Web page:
Less Discomfort with the New Nanomesh

A team of researchers of University of Tokyo have recently developed a wearable that is closer to becoming indistinguishable from the skin, leading to a step further into the future in which such technology may be available on the market. In the paper published by Nature Nanotechnology the method is to obtain these electronic wearables is explained. The wearables can be worn for more than one week without any adverse effects and can be used to monitor health.

Scientist Takao Someya said that human skin is very sensitive, which leads to the difficulty of creating skin wearables that won’t harm it. For example, putting a bandage and wearing for a few days will make the skin shrivel. Therefore, some points were considered when developing the technology: the materials forming the wearable should be nontoxic and breathable, made to stretch, light-weight and ultra-thin.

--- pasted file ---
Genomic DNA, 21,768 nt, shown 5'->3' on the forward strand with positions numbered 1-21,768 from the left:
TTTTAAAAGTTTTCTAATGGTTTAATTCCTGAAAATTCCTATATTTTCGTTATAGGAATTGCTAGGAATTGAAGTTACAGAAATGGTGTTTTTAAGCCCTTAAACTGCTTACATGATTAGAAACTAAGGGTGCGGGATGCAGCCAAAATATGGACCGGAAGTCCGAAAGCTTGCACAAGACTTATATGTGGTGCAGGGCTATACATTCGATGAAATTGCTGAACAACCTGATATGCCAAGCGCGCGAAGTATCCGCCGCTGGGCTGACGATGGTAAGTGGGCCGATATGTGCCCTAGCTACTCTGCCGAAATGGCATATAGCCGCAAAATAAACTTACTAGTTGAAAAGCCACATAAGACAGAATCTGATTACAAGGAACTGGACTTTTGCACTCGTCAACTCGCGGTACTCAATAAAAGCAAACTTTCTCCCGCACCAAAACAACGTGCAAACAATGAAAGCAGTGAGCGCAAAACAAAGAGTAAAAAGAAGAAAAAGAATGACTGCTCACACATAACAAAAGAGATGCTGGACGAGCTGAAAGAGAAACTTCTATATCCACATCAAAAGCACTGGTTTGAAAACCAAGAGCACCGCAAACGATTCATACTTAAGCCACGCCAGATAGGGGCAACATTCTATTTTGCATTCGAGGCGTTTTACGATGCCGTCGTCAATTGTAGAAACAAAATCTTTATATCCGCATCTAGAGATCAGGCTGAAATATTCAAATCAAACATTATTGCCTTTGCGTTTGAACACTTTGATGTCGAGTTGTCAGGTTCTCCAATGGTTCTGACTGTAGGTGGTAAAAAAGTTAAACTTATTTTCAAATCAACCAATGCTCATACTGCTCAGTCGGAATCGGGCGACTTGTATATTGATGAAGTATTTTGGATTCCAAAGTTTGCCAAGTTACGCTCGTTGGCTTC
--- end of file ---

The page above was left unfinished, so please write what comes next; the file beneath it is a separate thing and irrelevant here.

There have been also some other attempts at creating such technology: MIT’s temporary tattoo interface DuoSkin and the stamp-sized circuits developed at the University of Illinois. The downside of those wearables is that they can’t be used for a long time, which narrows the possibilities for which they can be used. Currently those can be used to monitor health for athletes and medical purposes. However, Takao Someya said that his team has engineered an on-skin wearable that checked all of those boxes–nontoxic, flexible, light, thin, and breathable–for the first time.

The electronic wearable is made of nanomesh consisting of a water-soluble polymer, polyvinyl alcohol (PVA) and gold, which are all harmless. The wearable can be applied in a non-complicated way: one should spray water onto the material, which dissolves the PVA and let it stick to the skin. At microscopic view, the structure is like a tangle of fibers. The material was found to be durable enough to stretch and return to its shape when applied to fingers. Moreover, it could be used to measure temperature, pressure, and muscle health.

The nanomesh is proof that scientists are getting closer to creating technology that will lessen the burden on the body and comfortably monitor the patients or athletes’ states of health.